Huddling behind a parked car across the street from our apartment, I watch our front door, waiting for Liza to leave. She has a work event tonight. I’ve kept track of them in my calendar so I know which nights I’ll be able to use openly in the comfort of my own home. When she finally steps out, she looks incredible—armored in a lightweight, thigh-length, chain mail dress, shoulders draped in a chic, black trench coat, makeup sophisticated and smoky.
It burns, seeing her like that. I tell myself, Sometimes appearances are all we have. She probably feels worse than you do. Taking stock of myself—a man hiding behind an old Toyota Corolla with a garbage bag in his hands—I know it isn’t true. She doesn’t feel worse than I do. No one does.
Bill Watterson is returning to comics for “a fable for grown-ups:”
Iconic cartoonist Bill Watterson famously retired at the height of Calvin & Hobbes’ success in 1995. Now, 28 years later, he is coming back – but not for a kids comic strip (not that Calvin & Hobbes was ever just for kids).
The Mysteries is a new 72-page book by Watterson and fellow artist John Kascht are creating what is described as “a fable for grown-ups.” Scheduled to be published by Andrews McMeel Publishing in late 2023, The Mysteries has reportedly been in the works for years in what’s described as an “unusually close collaboration.”
”[In The Mysteries,] a long-ago kingdom is afflicted with unexplainable calamities,” reads the publisher’s description of the book. “Hoping to end the torment, the king dispatches his knights to discover the source of the mysterious events. Years later, a single battered knight returns.”
Pre-orders are now up.
Yeah, I think, you know, obviously record labels are in the business of making money, and they tend to put gasoline where the kindling is. So something that’s said in the book a lot by many people is that record labels put out like 100 records a year, and the president only gives a shit about the two that are doing well. So in a case like Rise Against, yeah I’m sure the president of their label didn’t even know who they were, until they started looking at the SoundScan numbers, and they’re like, “Wait, this band that we put no money into seems to be selling how many copies on their own? Maybe let’s put some marketing money into them.” So I think all these bands that signed to major labels thinking the people who worked there were just going to make them into stars were really naive. The ones that seemed to do the best were the best that went to a major label and were like “We’re gonna work really hard until the boss takes notice.” And Rise Against is probably the best example of that, workhorses who eventually did well enough to get the attention of people who could loosen the purse strings.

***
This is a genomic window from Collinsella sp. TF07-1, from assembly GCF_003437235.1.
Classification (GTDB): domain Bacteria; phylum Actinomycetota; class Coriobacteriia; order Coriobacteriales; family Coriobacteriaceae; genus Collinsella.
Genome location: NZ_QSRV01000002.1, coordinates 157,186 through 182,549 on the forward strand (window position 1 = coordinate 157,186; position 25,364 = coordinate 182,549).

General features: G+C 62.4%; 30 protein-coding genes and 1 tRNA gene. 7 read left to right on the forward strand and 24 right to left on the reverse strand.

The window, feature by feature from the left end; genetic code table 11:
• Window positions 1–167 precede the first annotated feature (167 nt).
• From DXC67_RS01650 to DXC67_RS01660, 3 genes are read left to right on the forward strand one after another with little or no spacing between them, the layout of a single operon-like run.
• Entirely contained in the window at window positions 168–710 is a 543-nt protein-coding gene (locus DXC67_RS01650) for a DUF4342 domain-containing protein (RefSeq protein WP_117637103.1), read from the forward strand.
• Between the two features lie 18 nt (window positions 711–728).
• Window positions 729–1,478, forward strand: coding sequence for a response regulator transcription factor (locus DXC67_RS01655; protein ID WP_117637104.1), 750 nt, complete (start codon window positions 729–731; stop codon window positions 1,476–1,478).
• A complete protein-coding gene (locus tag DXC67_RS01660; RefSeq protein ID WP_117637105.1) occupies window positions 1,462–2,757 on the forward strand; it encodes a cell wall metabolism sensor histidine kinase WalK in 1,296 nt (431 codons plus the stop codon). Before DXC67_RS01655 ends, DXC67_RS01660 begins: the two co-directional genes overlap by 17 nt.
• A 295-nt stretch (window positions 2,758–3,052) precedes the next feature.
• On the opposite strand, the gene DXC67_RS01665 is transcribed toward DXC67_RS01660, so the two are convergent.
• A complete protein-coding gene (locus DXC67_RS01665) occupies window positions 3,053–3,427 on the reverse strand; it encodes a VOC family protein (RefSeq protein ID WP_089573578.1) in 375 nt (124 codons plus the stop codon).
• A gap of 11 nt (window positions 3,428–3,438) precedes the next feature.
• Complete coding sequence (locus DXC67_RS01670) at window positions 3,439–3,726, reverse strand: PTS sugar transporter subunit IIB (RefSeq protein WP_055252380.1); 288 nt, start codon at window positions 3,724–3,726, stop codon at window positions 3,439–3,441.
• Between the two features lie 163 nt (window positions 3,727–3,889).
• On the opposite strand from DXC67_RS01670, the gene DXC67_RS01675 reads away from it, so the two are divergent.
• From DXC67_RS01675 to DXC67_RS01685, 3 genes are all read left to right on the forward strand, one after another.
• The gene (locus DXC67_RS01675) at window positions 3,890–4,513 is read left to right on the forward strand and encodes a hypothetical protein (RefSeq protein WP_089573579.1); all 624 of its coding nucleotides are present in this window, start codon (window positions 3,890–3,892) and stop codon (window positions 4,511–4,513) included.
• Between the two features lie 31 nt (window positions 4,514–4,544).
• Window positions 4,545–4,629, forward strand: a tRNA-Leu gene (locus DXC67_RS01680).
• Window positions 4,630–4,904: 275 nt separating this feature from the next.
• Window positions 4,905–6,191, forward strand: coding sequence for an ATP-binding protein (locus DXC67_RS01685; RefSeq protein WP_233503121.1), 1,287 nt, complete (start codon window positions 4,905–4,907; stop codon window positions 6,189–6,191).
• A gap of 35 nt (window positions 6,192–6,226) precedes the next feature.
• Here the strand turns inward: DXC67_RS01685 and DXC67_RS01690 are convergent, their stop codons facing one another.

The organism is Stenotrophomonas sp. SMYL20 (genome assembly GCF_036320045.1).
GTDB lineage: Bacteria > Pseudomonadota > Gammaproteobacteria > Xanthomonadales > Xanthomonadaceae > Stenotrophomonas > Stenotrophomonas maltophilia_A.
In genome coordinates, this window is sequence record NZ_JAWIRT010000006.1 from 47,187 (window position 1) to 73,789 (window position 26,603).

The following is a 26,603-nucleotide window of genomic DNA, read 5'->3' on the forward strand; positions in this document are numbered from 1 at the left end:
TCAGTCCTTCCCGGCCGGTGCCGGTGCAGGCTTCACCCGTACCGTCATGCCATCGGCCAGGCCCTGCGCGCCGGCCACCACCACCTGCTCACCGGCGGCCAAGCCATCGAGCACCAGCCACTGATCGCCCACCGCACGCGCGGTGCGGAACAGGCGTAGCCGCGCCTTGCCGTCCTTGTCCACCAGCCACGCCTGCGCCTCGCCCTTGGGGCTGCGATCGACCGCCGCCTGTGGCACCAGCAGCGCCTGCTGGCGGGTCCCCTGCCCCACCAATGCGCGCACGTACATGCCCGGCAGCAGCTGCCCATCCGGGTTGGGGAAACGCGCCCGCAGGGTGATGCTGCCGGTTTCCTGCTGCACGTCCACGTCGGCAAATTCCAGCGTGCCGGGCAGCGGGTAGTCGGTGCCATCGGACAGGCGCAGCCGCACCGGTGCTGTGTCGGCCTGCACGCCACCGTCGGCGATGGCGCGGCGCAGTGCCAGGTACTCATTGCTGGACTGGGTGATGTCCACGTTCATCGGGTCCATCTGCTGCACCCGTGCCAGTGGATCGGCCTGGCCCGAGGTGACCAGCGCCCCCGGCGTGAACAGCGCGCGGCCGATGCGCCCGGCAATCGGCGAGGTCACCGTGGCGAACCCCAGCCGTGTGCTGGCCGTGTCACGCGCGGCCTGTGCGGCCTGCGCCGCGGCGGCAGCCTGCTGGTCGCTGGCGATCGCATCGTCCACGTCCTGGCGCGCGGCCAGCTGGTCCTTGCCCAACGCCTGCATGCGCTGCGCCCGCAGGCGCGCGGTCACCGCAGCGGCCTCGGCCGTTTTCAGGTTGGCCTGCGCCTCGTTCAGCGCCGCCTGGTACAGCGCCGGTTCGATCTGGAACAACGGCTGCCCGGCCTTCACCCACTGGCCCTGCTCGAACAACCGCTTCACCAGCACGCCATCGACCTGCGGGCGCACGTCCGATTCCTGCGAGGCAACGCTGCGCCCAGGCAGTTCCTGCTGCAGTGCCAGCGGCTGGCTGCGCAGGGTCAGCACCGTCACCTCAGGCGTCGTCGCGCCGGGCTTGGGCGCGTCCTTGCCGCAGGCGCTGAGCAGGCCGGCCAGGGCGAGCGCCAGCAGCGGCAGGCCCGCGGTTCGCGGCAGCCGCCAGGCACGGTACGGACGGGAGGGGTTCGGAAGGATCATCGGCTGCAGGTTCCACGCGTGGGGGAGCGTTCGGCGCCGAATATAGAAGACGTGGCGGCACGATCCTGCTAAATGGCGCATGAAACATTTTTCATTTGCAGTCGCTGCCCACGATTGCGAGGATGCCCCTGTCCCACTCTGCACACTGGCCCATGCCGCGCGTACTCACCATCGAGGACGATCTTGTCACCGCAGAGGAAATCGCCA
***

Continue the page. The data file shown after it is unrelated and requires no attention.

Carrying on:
I’ve read about half of the book so far, and it’s very good. If you grew up listening to these bands, or arguing about who sold out in the AbsolutePunk forums: it’s a must read.
The Work is a book of lyrics and illustrations by the late Scott Hutchison, lyricist, vocalist and songwriter of Frightened Rabbit. This limited hardback edition presents the band’s complete lyrics (including B-sides and rarities) with handwritten excerpts by Scott, alongside his illustrations, many of which have never been seen before.
The book is meant both as a celebration of and tribute to Scott’s unbridled creativity. It aims to fulfil his wishes by being the book that he wanted to create and had spoken of creating before his death.
The Work’s creative concept comes from renowned album designer Dave Thomas, who worked with Frightened Rabbit across their career.
The period of punk I lived through, from the mid-90s through the 2000s, has gone largely undocumented in any substantial way, at least in book form. When is someone going to properly chronicle this period, I often wondered. So, finally, I did it myself.
I wrote a book called SELLOUT because that word pretty much defined the era of music I grew up in. This was when there was still money in the music industry—the kind of money people were literally swimming in. And after Nirvana’s Nevermind changed national music tastes overnight, major labels went looking for indie rock’s next big thing. They found it in 1994 with Green Day’s Dookie, which set A&R reps’ sights on punk. From there, interest shifted to whatever subgenre of punk became popular over that decade—emo, hardcore, even ska.